Your IndustryOct 28 2020

Staying resilient in the battle against Covid

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After a summer of feeling like the worst was behind us, the predictions that a second pandemic wave would hit come autumn have proved right.

During the first wave, I felt there was a genuine feeling of national unity – there was a grim sense of novelty the first time round, which got us through those initial spring months.

The sentiment now, however, is quite different.

It is crucial that we help those around us to stay resilient

Over the past few weeks there has been a real shift. The novelty has well and truly worn thin and you have all seen the reaction from certain parts of the country that are being put into further lockdown.

As business owners of financial advice and mortgage practices, you are already predisposed to coping with change. In fact, our own research found that financial advisers are far more open to change than the average UK individual.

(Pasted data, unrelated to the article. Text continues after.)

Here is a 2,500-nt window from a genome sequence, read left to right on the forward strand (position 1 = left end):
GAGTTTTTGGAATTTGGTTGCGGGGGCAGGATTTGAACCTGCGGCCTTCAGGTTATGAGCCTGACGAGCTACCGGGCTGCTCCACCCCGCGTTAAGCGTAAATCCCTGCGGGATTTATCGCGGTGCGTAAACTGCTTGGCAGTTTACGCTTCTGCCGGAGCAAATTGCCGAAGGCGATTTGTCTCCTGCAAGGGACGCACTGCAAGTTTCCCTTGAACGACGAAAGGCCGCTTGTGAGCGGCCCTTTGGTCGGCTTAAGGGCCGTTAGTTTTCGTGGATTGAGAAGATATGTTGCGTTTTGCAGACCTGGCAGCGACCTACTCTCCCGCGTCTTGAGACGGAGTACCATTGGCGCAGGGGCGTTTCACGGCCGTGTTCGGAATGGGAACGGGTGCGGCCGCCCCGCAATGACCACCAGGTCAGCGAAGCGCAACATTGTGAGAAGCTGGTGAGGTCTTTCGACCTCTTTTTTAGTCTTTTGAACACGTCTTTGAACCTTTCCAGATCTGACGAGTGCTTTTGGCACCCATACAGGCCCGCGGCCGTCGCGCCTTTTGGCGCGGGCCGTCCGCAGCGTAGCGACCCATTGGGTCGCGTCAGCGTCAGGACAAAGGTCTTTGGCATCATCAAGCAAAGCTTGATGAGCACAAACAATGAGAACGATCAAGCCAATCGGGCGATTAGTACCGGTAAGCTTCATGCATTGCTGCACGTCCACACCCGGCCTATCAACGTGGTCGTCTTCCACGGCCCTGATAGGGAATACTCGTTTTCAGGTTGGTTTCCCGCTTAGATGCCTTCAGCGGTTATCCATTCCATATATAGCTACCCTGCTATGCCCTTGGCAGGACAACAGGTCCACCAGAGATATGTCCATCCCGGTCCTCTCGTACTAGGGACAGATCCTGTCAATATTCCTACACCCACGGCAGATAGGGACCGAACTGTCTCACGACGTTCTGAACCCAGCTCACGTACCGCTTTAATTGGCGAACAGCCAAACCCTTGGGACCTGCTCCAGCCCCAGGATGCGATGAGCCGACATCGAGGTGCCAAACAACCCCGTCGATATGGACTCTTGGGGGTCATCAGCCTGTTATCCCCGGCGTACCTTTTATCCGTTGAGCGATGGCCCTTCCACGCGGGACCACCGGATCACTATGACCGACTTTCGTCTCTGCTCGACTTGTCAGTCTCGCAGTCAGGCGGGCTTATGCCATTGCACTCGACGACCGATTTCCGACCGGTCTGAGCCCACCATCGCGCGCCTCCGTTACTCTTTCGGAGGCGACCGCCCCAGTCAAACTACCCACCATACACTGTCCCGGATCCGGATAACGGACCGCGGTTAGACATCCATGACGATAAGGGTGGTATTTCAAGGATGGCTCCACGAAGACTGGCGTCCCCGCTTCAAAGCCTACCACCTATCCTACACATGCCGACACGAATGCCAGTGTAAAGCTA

A book well worth reading to brace yourself for the upcoming months is Ross Edgley’s The Art of Resilience.

In it, Mr Edgley describes his mammoth swim around the 1,780 mile edge of the UK, in 157 days, and some of the techniques he used to help him keep going. 

One interesting point he makes is that it is rarely the body that gives up, but instead it is the mind. If you can keep your mind resilient, then the body will just keep going.

It is therefore crucial that we help those around us to stay resilient, and to do this there are three things that we can all put into practice.

First is simply being empathetic. We have to understand that someone’s perception of what they are experiencing is their unique reality, even if you do not necessarily agree with it.

Secondly, you must be highly visible to your employees, making time to have meaningful conversations.

In lieu of face-to-face meetings, carving out one-to-one time with people be it over the phone or video calls can give them the opportunity to tell you what they are thinking and feeling.

And lastly it is about providing stable leadership. This makes people feel safer and enables them to do their best work.

Due to the potential toll on mental health, we thought we would make seeking therapy for financial advisers as easy as possible and have teamed up with Spill, who are specialists in workplace mental health support.

The next few months could be tough, but it is critical that we support each other as best we can.

Scott Stevens is director of recruitment and acquisitions for Quilter Financial Planning